Bluebells in rain garden a bit further along the path just past the Ecology Center
Diversity is key in a healthy ecosystem
What does bird-friendly habitat look like?
Layered landscaping. Illustration by landscape designer Heidi Natura, whose firm Living Habitats has advised the North Shore Channel Habitat Project
As we clear invasive plants from the channel banks, we watch to see what desirable plants may be growing here then fill in with new plants native to this region. These three characteristics of bird-friendly landscaping guide the work:
Serviceberry © Vanessa Richins, Bugwood.org
Wild currant © Ryan Hodnett
Just beyond a big cottonwood tree, you may notice serviceberries and wild black currants.
Both of these produce fruits relished by catbirds, robins, and other birds.
A sunny patch for prairie plants
Little bluestem grass
Smooth blue aster © Dan Mullen
Why focus on birds?
Millions of birds migrate through Evanston every year, and the arboretum is an important stopover place for resting and refueling. By planning with the needs of birds in mind, we are improving this area for other animals, insects, plants—and people.
In the words of Doug Tallamy, author of Bringing Nature Home, “If you have a diverse native bird population, it's a sign that the ecosystem as a whole is healthy."
The new plants are just beginning to grow in. It's going to take awhile—but we are planting for the future.
The North Shore Channel Habitat Project welcomes volunteers
Volunteers planted this area in October 2017.
A year later, it was alive with bees, butterflies, and birds.
Grady Bird Sanctuary
In a quiet corner of the arboretum, a hot spot for birds
Take time to listen
If it’s early April and you hear a tiny song in the tree tops, it may be a kinglet.
Golden-crowned kinglet © Gary Irwin
If you hear rustling leaves, it could be a hermit thrush, a well-camouflaged bird with a speckled breast.
Hermit thrush © Andy Reago & Chrissy McClarren
From high in the trees, a flicker’s drumming and loud sharp calls may catch your attention.
Photo of Northern Flicker © Mike’s Birds
Later on in the season, catbirds like this one, as well as grackles and blue jays are often seen (and heard) in this area.
Catbird © Gary Helm
Birdwatchers have reported more than a hundred species of birds in this area to eBird, a list maintained by the Cornell Lab of Ornithology. Maybe you’ll spot some of them while you’re here.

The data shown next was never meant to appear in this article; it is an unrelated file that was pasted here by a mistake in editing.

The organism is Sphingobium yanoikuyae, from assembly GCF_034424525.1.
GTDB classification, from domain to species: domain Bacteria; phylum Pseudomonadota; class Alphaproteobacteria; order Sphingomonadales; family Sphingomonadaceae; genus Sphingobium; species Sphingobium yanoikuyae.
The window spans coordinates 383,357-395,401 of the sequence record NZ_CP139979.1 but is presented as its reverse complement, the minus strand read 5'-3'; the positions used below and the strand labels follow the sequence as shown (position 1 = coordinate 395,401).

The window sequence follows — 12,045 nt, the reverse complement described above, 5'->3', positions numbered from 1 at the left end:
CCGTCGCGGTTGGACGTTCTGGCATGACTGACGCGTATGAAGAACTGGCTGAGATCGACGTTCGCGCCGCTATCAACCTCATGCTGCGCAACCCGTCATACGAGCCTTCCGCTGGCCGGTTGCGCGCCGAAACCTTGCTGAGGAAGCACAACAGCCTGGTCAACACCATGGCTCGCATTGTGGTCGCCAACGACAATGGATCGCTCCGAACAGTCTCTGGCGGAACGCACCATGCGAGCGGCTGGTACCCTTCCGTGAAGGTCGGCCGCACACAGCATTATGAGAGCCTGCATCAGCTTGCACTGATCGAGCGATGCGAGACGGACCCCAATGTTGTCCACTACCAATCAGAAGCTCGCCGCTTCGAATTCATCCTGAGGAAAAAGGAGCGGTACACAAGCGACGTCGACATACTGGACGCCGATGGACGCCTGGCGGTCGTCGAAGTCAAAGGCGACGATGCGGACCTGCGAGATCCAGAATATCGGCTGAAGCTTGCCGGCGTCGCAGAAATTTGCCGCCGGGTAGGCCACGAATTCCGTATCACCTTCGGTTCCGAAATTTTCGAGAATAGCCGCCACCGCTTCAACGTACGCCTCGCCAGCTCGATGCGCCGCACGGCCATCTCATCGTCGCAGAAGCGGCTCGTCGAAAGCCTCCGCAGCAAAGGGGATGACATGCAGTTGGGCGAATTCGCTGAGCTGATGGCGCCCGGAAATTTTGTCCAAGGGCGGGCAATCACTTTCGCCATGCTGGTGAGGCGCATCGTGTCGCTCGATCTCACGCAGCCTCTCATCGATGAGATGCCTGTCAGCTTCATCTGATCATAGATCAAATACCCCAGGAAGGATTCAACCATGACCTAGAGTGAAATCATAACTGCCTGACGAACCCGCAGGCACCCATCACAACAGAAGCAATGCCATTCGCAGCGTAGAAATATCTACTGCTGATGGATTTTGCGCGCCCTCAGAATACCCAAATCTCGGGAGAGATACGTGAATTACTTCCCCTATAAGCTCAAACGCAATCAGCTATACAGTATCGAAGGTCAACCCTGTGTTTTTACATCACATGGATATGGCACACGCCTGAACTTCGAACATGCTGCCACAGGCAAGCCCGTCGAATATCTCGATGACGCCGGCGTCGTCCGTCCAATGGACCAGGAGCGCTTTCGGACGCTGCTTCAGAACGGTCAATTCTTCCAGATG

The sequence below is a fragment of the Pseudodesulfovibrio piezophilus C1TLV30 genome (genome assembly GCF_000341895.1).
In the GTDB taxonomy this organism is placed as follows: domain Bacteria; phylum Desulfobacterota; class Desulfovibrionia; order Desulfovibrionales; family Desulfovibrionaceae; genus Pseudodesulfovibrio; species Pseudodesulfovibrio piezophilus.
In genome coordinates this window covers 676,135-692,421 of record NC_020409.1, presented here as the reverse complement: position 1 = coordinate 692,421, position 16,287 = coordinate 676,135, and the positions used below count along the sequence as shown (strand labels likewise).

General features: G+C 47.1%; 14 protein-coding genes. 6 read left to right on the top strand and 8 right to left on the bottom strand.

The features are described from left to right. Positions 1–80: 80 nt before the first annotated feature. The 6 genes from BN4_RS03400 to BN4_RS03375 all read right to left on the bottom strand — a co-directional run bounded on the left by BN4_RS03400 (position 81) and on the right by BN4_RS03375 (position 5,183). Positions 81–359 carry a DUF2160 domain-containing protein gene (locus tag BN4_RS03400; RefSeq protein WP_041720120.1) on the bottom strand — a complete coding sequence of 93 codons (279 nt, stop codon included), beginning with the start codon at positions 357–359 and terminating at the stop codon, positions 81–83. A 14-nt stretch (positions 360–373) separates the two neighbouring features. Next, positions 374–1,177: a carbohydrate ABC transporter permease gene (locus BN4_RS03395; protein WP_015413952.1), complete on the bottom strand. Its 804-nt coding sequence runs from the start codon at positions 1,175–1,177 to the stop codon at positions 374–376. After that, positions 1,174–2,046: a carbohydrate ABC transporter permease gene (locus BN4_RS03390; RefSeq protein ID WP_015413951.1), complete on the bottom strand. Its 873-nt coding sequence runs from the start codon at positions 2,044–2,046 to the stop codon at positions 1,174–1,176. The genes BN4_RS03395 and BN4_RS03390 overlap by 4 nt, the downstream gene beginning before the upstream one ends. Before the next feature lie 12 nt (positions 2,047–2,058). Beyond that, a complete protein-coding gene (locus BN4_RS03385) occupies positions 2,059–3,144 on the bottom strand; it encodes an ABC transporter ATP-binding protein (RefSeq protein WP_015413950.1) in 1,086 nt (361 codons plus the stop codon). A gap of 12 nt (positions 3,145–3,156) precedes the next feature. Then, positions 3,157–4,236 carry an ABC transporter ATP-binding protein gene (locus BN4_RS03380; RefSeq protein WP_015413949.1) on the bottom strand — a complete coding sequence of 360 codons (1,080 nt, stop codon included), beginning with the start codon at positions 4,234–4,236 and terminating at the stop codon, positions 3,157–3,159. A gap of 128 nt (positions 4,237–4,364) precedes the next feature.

Look for these bird-friendly trees
Among the bird-friendly native plants in this area are pagoda dogwood and hawthorn. You might also notice a non-native dogwood called Cornelian cherry.
All of these plants produce fruits by early fall, which help to fuel migratory birds as they head south and support resident birds over the winter.
Cockspur hawthorn blossoms © Pinke
An area designed for butterflies and bees
An area designed for butterflies and bees
Just beyond the Grady Bird Sanctuary, you'll find an area planned especially for butterflies and bees. A variety of flowering plants are sources of nectar and pollen; others are hosts for butterfly caterpillars. Dead branches and fallen logs also provide places for native bees to tunnel and lay their eggs.
Milkweed plants are essential for monarch butterfly larvae. One plot contains three kinds: orange butterfly milkweed, rosy pink swamp milkweed, and common milkweed.
Monarch caterpillar on common milkweed
More than monarchs
Coneflower with tiger swallowtail butterfly
It's not only monarch butterflies that make use of the plants in this area. You may see many other kinds of butterflies, bees, and other insects here during the summer months (like this tiger swallowtail feeding on a coneflower).
Hummingbirds also act as pollinators, and you may see them visiting red cardinal flowers as they migrate south in late summer and early fall.
Learn more from these sources
You can find out more about the butterflies and moths native to this area and the plants they depend on in this website developed by the National Wildlife Federation with entomologist Douglas Tallamy.
Match native plants with butterflies & moths.
Don’t forget to look up!
Oak trees are among the most valuable trees for birds
When you think of butterflies, trees may not come to mind, but they are at least as important for pollinators as flowers. Oak trees are used by 534 species of butterfly and moth larvae. Black cherries are used by 456 species. That also makes these trees important for birds. Caterpillars that emerge in springtime provide food for migrating and nesting birds—and by feeding on caterpillars, birds help to protect the trees from the hungry caterpillars. Oaks and cherries are both found in this area of the arboretum.
Some of the plant-pollinator connections are much more specialized. The spicebush swallowtail, for example, lays eggs only on sassafras or spicebush. We’ve planted clusters of spicebush shrubs in this area, too, in the hope of attracting these butterflies.
Birds and pollinators are threatened by loss of habitat as well as the widespread use of pesticides on conventional farms. The City of Evanston strictly limits use of pesticides on all public lands, and has signed on to the Mayor’s Monarch Pledge, which commits Evanston to creating habitat for monarch butterflies.